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Emotional Video Shows Crowd Tearfully Singing 'Ave Maria' as Notre Dame Burns

As a massive fire continued to ravage the historic Notre Dame Cathedral in Paris into the night on Monday, crowds gathered in areas nearby to catch a glimpse of the medieval landmark in what may be its final moments...

Marc Piasecki/Getty Images News

As a massive fire continued to ravage the historic Notre Dame Cathedral in Paris on Monday night, crowds gathered near the medieval landmark to mourn the destruction. The somber mood is palpable in the footage shared on social media, and particularly in a moving video of a group of presumed strangers near the landmark holding an impromptu vigil and singing "Ave Maria."

UPDATING STORY: What Was Saved and What Was Lost in the Notre Dame Cathedral Fire

The brief clip, captured and posted to Twitter by Spanish journalist Ignacio Gil, shows a small crowd of stunned and teary-eyed people standing on Rue St Julien le Pauvre just across from Notre Dame singing "Ave Maria" in French. It's a fittingly solemn scene that seems to distill the sense of heartbreak and loss that many around the world are feeling watching footage of the historic site burn. As of this writing, the Tweet had already been retweeted over 26,000 times.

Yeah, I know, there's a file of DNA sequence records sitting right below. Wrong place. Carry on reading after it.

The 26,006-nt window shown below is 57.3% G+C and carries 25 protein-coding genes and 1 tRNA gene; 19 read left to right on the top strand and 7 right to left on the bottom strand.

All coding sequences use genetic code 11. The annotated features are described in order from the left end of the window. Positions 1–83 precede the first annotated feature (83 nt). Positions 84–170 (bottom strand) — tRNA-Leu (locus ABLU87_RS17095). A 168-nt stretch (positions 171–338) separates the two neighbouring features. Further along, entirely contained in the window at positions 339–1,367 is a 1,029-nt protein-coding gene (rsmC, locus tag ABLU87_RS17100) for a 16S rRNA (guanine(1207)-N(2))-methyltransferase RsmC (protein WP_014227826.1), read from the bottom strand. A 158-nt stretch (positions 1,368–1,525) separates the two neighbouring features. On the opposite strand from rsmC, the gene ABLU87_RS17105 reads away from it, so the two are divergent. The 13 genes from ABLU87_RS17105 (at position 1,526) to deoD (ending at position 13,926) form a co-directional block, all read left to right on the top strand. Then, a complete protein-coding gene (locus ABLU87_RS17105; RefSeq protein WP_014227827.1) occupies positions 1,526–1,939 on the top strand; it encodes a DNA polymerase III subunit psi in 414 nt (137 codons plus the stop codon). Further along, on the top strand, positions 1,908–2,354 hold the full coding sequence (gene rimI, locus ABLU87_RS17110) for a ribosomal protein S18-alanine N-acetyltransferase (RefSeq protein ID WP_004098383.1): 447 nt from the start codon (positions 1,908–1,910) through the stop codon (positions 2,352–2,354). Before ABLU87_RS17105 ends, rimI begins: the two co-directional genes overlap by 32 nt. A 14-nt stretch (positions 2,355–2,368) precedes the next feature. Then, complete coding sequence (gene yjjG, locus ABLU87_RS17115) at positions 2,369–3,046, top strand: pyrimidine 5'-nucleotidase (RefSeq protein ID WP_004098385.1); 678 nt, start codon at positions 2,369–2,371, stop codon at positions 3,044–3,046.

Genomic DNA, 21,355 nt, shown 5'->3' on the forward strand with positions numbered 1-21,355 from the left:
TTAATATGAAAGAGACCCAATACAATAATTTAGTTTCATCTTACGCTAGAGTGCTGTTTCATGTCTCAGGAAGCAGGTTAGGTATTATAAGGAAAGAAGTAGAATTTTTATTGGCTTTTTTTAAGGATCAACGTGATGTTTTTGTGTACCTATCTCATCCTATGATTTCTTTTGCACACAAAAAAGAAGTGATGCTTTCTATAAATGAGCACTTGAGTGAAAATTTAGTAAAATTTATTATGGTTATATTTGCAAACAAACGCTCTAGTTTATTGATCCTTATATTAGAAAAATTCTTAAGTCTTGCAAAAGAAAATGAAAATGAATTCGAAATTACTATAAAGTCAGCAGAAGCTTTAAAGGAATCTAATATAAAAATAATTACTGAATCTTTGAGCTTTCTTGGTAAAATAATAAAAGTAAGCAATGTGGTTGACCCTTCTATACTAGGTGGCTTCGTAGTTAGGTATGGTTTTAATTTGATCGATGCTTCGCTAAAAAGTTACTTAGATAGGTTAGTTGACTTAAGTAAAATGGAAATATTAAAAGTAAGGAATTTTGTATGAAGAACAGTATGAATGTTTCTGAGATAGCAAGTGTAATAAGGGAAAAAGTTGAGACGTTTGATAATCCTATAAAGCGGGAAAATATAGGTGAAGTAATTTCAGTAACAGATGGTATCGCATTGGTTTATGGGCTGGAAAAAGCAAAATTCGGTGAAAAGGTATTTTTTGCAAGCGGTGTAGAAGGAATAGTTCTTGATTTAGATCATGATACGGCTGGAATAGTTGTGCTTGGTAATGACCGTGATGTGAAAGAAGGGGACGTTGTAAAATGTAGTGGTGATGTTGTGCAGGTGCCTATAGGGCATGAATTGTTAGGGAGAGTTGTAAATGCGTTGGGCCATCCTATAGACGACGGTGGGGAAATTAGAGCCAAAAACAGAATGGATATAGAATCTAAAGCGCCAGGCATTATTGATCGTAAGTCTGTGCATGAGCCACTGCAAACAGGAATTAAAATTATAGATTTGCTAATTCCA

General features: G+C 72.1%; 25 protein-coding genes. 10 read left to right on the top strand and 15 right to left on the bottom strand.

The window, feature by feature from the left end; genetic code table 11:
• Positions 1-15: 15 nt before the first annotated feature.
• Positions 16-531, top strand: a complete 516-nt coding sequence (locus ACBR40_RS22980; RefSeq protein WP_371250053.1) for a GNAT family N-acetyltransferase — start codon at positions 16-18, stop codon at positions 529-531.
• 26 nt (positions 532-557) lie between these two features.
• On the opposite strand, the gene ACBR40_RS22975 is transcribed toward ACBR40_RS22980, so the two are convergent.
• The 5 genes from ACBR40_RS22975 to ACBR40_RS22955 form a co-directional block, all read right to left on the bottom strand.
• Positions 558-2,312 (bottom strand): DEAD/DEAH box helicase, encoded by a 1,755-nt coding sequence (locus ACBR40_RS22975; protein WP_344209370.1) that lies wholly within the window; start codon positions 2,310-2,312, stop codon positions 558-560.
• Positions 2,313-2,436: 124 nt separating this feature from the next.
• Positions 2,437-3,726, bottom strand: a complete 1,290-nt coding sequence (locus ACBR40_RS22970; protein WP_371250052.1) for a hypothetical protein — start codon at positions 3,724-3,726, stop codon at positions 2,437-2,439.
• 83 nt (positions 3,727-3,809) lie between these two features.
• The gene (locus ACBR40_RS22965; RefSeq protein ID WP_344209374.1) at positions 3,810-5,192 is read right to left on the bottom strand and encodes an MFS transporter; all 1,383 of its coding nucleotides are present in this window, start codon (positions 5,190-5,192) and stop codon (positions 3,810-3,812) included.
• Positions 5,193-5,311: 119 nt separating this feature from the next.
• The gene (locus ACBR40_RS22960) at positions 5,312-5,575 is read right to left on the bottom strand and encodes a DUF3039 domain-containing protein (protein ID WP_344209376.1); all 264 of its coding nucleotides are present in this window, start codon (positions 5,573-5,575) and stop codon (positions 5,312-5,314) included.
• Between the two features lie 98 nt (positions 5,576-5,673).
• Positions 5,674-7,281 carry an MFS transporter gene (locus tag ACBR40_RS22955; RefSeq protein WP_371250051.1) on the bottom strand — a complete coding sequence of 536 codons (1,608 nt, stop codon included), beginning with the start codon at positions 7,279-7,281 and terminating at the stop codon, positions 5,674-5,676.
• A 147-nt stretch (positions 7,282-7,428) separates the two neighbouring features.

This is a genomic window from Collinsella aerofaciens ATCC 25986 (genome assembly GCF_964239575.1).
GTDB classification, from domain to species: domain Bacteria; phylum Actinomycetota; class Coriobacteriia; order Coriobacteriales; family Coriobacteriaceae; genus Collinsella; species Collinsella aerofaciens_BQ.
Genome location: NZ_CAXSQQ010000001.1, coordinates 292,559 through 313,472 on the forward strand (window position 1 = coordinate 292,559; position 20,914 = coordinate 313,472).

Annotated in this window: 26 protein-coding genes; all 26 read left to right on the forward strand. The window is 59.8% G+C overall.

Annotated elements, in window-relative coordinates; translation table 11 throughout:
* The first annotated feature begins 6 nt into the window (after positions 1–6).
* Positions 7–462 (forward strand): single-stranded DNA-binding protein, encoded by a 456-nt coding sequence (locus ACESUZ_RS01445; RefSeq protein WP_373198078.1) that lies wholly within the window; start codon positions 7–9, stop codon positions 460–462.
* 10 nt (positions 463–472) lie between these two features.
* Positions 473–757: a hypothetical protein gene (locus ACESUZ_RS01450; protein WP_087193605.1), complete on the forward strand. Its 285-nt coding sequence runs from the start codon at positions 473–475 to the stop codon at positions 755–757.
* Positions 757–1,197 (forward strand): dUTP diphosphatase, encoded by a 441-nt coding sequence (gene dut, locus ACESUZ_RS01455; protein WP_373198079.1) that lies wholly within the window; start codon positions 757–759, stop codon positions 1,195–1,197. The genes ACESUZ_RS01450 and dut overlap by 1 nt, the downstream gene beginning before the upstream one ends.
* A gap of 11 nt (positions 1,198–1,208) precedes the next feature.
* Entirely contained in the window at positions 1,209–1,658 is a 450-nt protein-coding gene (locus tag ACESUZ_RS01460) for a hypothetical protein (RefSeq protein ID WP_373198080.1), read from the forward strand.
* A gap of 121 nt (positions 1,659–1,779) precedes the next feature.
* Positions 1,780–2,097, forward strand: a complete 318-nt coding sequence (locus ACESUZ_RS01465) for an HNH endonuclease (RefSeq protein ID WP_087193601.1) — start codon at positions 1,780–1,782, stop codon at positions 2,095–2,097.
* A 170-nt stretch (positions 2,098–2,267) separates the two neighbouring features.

When the fire broke out Monday evening and quickly spread inside the iconic cathedral, it cloaked the city in an almost immediate sense of mourning. The smoke filled the sky and could be seen from all over Paris, and throngs of curious onlookers poured into the streets to see it. In footage that documents the moment the church spire and roof collapsed, cries of shock and horror can be heard echoing in the nearby crowds watching. 

While the cause of the fire is still unknown and the extent of the damage remains to be seen, it's become clear that much of the interior of Notre Dame is gone. Fortunately, there are early reports that crews were able to rescue a good deal of the sacred art inside before the flames could get to them, and that the structure itself may have been saved from total destruction. 

For now, though, this heartbreaking homage to the beloved site seems more than appropriate.


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Joe McGauley is a senior writer for Thrillist. Follow him @jwmcgauley.